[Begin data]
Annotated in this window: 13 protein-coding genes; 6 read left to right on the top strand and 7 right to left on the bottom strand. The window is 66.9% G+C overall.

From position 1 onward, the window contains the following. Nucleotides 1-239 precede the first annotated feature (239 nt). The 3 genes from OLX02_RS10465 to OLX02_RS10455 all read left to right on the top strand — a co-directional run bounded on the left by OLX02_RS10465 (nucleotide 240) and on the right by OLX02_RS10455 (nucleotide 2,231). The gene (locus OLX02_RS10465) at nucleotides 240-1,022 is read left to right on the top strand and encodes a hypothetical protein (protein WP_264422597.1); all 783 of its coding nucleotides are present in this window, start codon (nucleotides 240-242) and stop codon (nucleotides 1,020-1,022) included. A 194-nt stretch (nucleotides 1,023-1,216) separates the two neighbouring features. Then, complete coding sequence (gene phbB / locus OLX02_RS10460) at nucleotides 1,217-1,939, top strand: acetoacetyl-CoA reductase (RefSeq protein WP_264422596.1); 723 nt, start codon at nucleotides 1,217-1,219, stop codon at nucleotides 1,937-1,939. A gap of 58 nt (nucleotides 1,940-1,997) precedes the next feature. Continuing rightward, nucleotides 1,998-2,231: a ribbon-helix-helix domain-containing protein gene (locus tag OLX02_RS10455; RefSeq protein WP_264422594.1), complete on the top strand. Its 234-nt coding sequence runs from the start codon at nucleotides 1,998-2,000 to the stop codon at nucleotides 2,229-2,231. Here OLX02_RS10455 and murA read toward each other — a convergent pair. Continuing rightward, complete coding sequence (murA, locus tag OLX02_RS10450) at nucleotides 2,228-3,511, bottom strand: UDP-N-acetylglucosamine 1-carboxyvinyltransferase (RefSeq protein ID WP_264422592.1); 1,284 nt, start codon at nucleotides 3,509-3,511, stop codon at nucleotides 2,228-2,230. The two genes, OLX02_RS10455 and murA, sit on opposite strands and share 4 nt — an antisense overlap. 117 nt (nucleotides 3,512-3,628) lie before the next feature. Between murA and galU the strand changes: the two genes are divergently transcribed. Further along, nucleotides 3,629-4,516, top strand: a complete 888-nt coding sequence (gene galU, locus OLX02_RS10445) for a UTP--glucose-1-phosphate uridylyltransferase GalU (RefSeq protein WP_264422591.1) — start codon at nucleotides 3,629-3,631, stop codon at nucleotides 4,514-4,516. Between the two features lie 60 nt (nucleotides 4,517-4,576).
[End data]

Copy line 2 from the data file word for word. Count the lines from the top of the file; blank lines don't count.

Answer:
From position 1 onward, the window contains the following. Nucleotides 1-239 precede the first annotated feature (239 nt). The 3 genes from OLX02_RS10465 to OLX02_RS10455 all read left to right on the top strand — a co-directional run bounded on the left by OLX02_RS10465 (nucleotide 240) and on the right by OLX02_RS10455 (nucleotide 2,231). The gene (locus OLX02_RS10465) at nucleotides 240-1,022 is read left to right on the top strand and encodes a hypothetical protein (protein WP_264422597.1); all 783 of its coding nucleotides are present in this window, start codon (nucleotides 240-242) and stop codon (nucleotides 1,020-1,022) included. A 194-nt stretch (nucleotides 1,023-1,216) separates the two neighbouring features. Then, complete coding sequence (gene phbB / locus OLX02_RS10460) at nucleotides 1,217-1,939, top strand: acetoacetyl-CoA reductase (RefSeq protein WP_264422596.1); 723 nt, start codon at nucleotides 1,217-1,219, stop codon at nucleotides 1,937-1,939. A gap of 58 nt (nucleotides 1,940-1,997) precedes the next feature. Continuing rightward, nucleotides 1,998-2,231: a ribbon-helix-helix domain-containing protein gene (locus tag OLX02_RS10455; RefSeq protein WP_264422594.1), complete on the top strand. Its 234-nt coding sequence runs from the start codon at nucleotides 1,998-2,000 to the stop codon at nucleotides 2,229-2,231. Here OLX02_RS10455 and murA read toward each other — a convergent pair. Continuing rightward, complete coding sequence (murA, locus tag OLX02_RS10450) at nucleotides 2,228-3,511, bottom strand: UDP-N-acetylglucosamine 1-carboxyvinyltransferase (RefSeq protein ID WP_264422592.1); 1,284 nt, start codon at nucleotides 3,509-3,511, stop codon at nucleotides 2,228-2,230. The two genes, OLX02_RS10455 and murA, sit on opposite strands and share 4 nt — an antisense overlap. 117 nt (nucleotides 3,512-3,628) lie before the next feature. Between murA and galU the strand changes: the two genes are divergently transcribed. Further along, nucleotides 3,629-4,516, top strand: a complete 888-nt coding sequence (gene galU, locus OLX02_RS10445) for a UTP--glucose-1-phosphate uridylyltransferase GalU (RefSeq protein WP_264422591.1) — start codon at nucleotides 3,629-3,631, stop codon at nucleotides 4,514-4,516. Between the two features lie 60 nt (nucleotides 4,517-4,576).